Summer doesn’t officially begin until Sunday, but the Antelope Valley was basking this week in some summer-like conditions, and authorities urged the public to take simple common-sense steps to avoid heat-related ailments.
Temperatures are expected to be 15 to 25 degrees above normal across Southern California through the end of the weekend, according to the National Weather Service.
By midday, temperatures had already reached 99 in Lancaster and 98 in Palmdale.
Forecasters said the heat wave is expected to continue into early next week, with the highest temperatures expected over the weekend.
The National Weather Service recommends the following heat safety tips:
- Slow down. Reduce, eliminate or reschedule strenuous activities until the coolest time of the day. Children, seniors and anyone with health problems should stay in the coolest available place, not necessarily indoors.
- Dress for the weather. Wear lightweight, loose lifting, light-colored clothing to reflect heat and sunlight.
- Eat light, cool, easy-to-digest foods such as fruit or salads.
- Drink plenty of water (not very cold), non-alcoholic and decaffeinated fluids, even if you don’t feel thirsty. If you on a fluid restrictive diet or have a problem with fluid retention, consult a physician before increasing consumption of fluids.
- Use air conditioners or spend time in air-conditioned locations such as malls and libraries.
- Use portable electric fans to exhaust hot air from rooms or draw in cooler air.
- Do not direct the flow of portable electric fans toward yourself when room temperature is hotter than 90°F. The dry blowing air will dehydrate you faster, endangering your health.
- Minimize direct exposure to the sun. Sunburn reduces your body’s ability to dissipate heat.
- Take a cool bath or shower.
- Do not take salt tablets unless specified by a physician.
- Check on older, sick, or frail people who may need help responding to the heat. Each year, dozens of children and untold numbers of pets left in parked vehicles die from hyperthermia. Keep your children, disabled adults, and pets safe during tumultuous heat waves.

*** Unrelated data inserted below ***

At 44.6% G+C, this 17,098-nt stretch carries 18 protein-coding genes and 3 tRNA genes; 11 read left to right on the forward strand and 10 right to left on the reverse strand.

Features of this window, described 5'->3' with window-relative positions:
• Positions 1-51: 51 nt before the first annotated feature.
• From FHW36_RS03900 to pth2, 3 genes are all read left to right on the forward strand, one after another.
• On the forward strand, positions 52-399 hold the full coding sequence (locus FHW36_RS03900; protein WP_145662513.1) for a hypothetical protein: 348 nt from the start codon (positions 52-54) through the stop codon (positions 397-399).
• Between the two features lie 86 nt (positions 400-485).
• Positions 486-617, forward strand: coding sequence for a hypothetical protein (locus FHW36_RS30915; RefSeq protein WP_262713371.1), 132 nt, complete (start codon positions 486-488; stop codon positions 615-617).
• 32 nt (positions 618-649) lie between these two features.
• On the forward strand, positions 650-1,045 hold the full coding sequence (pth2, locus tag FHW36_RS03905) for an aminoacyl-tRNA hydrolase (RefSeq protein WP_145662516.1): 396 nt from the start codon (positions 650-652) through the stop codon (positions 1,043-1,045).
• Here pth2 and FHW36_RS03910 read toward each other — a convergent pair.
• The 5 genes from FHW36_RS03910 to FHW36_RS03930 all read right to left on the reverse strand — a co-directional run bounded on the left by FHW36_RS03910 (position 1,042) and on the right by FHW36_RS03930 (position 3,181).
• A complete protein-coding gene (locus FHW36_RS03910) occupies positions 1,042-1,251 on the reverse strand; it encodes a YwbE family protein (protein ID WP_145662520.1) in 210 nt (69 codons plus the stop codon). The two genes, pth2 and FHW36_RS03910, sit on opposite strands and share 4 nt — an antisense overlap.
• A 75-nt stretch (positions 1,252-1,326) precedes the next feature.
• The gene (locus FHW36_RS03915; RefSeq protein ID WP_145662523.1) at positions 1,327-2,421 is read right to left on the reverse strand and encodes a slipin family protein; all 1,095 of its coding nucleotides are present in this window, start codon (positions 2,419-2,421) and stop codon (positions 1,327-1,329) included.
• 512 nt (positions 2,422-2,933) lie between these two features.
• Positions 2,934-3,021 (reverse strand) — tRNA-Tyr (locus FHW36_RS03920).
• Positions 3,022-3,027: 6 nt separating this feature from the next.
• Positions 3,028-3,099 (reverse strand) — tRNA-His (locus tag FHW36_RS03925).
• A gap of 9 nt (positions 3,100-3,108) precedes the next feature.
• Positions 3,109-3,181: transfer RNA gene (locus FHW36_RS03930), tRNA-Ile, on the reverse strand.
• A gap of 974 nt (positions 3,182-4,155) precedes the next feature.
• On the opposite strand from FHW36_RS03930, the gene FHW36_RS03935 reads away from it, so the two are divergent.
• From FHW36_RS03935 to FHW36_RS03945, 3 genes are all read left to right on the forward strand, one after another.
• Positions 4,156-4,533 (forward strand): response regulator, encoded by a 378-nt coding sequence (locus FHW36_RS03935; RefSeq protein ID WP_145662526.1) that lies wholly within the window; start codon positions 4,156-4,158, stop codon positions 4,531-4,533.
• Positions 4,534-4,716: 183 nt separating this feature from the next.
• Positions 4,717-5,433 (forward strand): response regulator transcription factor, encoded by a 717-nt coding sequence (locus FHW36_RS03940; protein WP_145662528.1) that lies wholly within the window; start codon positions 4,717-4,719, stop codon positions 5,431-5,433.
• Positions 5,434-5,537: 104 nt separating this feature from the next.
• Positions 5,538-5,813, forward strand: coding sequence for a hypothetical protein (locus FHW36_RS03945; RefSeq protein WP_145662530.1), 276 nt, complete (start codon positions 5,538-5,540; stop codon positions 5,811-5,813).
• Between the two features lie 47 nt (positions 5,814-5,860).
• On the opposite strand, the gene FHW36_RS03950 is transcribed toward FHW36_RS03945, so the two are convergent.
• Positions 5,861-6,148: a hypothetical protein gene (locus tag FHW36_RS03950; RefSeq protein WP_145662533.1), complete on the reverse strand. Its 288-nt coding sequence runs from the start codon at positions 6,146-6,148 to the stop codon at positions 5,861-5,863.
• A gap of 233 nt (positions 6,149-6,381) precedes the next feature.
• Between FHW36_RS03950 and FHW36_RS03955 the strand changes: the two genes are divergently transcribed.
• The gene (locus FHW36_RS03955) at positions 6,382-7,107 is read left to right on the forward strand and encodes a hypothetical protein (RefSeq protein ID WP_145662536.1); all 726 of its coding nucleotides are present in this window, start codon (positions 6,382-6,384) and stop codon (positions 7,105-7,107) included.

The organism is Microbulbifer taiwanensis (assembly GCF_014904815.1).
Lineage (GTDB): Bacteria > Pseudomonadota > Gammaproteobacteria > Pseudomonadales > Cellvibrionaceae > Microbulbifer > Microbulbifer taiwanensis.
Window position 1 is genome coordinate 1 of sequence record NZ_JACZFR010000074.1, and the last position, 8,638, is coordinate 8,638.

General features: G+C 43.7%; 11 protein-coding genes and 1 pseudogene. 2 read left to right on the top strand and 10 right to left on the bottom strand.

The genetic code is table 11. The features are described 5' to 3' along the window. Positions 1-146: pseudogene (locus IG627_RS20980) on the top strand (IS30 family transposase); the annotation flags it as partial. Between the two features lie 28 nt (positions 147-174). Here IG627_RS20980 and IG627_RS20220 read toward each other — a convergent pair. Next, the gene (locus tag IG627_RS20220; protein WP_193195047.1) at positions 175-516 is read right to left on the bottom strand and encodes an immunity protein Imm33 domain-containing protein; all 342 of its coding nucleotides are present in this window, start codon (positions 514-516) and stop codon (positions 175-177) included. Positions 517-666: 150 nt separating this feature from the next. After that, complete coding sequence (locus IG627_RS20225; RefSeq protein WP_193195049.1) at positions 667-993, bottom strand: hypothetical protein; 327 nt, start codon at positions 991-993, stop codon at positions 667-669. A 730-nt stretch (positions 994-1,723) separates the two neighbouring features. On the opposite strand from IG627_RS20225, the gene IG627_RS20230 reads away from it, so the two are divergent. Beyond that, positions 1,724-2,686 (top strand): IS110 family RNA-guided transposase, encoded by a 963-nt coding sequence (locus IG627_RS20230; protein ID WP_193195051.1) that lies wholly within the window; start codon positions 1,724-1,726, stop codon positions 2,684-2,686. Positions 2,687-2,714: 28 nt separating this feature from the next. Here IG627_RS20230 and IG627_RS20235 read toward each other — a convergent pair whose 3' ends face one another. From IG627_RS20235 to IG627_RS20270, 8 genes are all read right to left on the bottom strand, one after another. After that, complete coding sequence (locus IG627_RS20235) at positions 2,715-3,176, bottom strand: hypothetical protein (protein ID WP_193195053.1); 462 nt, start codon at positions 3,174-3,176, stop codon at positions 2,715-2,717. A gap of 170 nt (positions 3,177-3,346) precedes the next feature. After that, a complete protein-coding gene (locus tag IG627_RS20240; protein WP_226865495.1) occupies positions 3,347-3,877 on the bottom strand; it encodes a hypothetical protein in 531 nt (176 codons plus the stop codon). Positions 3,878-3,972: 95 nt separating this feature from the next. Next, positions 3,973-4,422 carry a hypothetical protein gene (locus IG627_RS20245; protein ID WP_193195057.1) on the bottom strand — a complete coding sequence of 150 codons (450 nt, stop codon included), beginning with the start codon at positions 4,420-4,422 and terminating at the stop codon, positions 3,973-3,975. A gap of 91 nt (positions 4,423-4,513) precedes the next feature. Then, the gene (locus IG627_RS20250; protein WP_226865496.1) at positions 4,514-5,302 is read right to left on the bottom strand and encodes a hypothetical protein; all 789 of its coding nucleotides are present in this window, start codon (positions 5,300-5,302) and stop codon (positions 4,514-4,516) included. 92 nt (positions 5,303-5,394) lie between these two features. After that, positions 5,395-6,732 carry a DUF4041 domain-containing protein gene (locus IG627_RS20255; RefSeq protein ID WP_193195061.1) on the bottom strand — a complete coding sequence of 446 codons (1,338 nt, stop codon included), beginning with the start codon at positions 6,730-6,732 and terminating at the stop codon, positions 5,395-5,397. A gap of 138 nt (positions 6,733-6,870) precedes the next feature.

- For more heat health tips, go to the Centers for Disease Control and Prevention here.
State workplace-safety officials called on employers with outdoor workers to protect them from the intense temperatures.
“During times of sustained high heat, it is especially important that employers take the necessary steps to prevent heat illness for their outdoor workers,” said Christine Baker, director of the state Department of Industrial Relations.
California’s 10-year-old regulations for heat-illness prevention were amended effective May 1. The changes clarify requirements related to the provision of water rest and shade protections for all outdoor workers, which are detailed in Cal/OSHA’s guidance on the new requirements.
Employer requirements under the heat regulation include:
- Training for all employees and supervisors about heat-illness prevention;
- Provision of cool, fresh water as close as practicable to the work area at no cost to workers;
- Shade provided whenever the temperature rises above 80 degrees Fahrenheit and enough shade to accommodate the number of workers taking a break;
- Encouragement of employees to take cool-down rests and monitoring for symptoms of heat illness; and
- Acclimatization to ensure that workers, especially new hires, safely adapt to increased temperatures during a heat wave.
Special high-heat procedures are also required when temperatures reach 95 degrees or higher and workers are at greater risk. At these times, supervisors must take the following extra precautions:
- Observe workers for signs and symptoms of heat illness;
- Hold pre-shift meetings on safety and remind workers to drink water frequently;
- Require that workers take a cool-down rest every two hours; and
- Ensure effective communication systems are in place so that emergency assistance can be summoned immediately if necessary.
Cal/OSHA inspects work sites in outdoor industries such as agriculture, construction, landscaping, and others throughout the heat season. Through partnerships with various employer and worker organizations in different industries, the agency also provides consultation, outreach and training on heat illness prevention.